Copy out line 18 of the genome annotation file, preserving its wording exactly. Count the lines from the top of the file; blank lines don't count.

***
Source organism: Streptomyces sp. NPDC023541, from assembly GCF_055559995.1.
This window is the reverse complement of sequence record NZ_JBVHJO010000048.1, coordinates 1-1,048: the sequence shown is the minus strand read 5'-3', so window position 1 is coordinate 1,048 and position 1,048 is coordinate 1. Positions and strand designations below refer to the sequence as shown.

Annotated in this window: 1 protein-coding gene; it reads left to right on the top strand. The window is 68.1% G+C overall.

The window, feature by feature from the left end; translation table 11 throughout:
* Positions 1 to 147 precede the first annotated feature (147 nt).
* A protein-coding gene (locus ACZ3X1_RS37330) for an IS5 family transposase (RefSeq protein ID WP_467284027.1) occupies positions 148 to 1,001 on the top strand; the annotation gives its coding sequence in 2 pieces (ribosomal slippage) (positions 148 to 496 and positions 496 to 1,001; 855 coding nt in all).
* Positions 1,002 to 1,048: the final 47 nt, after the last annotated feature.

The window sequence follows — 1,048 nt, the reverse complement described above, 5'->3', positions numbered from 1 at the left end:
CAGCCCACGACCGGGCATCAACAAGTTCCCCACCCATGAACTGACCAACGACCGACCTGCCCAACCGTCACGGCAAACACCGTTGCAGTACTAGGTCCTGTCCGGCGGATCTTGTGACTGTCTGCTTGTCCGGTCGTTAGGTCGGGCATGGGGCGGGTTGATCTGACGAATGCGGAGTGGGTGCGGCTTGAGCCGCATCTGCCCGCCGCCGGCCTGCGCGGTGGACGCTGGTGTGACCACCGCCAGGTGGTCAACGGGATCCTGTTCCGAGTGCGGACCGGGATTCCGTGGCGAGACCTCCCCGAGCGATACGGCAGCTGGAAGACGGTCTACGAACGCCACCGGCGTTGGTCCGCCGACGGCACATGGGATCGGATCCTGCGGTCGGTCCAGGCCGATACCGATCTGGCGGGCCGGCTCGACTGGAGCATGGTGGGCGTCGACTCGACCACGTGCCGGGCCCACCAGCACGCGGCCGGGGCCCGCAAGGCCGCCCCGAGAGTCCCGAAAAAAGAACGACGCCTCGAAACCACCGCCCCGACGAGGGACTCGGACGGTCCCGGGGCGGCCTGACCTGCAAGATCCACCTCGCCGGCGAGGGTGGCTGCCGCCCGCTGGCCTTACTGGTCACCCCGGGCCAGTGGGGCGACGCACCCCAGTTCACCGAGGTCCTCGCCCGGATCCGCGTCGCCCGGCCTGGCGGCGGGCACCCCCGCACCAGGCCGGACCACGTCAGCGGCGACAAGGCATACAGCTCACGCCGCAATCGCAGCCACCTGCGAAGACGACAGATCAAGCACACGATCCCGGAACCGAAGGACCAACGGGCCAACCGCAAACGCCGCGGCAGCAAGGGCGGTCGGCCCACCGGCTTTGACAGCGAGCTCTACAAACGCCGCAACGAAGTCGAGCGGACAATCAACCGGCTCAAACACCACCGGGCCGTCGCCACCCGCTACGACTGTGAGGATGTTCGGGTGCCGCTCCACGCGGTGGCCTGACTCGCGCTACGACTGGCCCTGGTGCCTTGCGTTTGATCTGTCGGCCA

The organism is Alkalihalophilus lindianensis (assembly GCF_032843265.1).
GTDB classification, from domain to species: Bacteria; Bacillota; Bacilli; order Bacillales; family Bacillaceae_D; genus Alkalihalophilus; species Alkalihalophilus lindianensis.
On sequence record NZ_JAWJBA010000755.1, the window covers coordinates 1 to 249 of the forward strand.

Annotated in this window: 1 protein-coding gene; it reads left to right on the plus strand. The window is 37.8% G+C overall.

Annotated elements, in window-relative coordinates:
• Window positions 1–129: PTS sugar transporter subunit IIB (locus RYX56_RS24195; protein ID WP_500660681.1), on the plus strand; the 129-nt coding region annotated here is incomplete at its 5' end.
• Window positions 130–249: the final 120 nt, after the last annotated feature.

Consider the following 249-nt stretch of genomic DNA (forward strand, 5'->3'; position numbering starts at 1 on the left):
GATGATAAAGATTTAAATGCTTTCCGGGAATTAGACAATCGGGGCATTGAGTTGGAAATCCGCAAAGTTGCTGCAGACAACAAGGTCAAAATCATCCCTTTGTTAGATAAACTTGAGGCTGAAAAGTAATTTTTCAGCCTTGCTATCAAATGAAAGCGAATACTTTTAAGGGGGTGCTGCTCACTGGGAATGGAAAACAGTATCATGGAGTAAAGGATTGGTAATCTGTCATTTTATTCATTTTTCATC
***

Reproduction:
GATGATAAAGATTTAAATGCTTTCCGGGAATTAGACAATCGGGGCATTGAGTTGGAAATCCGCAAAGTTGCTGCAGACAACAAGGTCAAAATCATCCCTTTGTTAGATAAACTTGAGGCTGAAAAGTAATTTTTCAGCCTTGCTATCAAATGAAAGCGAATACTTTTAAGGGGGTGCTGCTCACTGGGAATGGAAAACAGTATCATGGAGTAAAGGATTGGTAATCTGTCATTTTATTCATTTTTCATC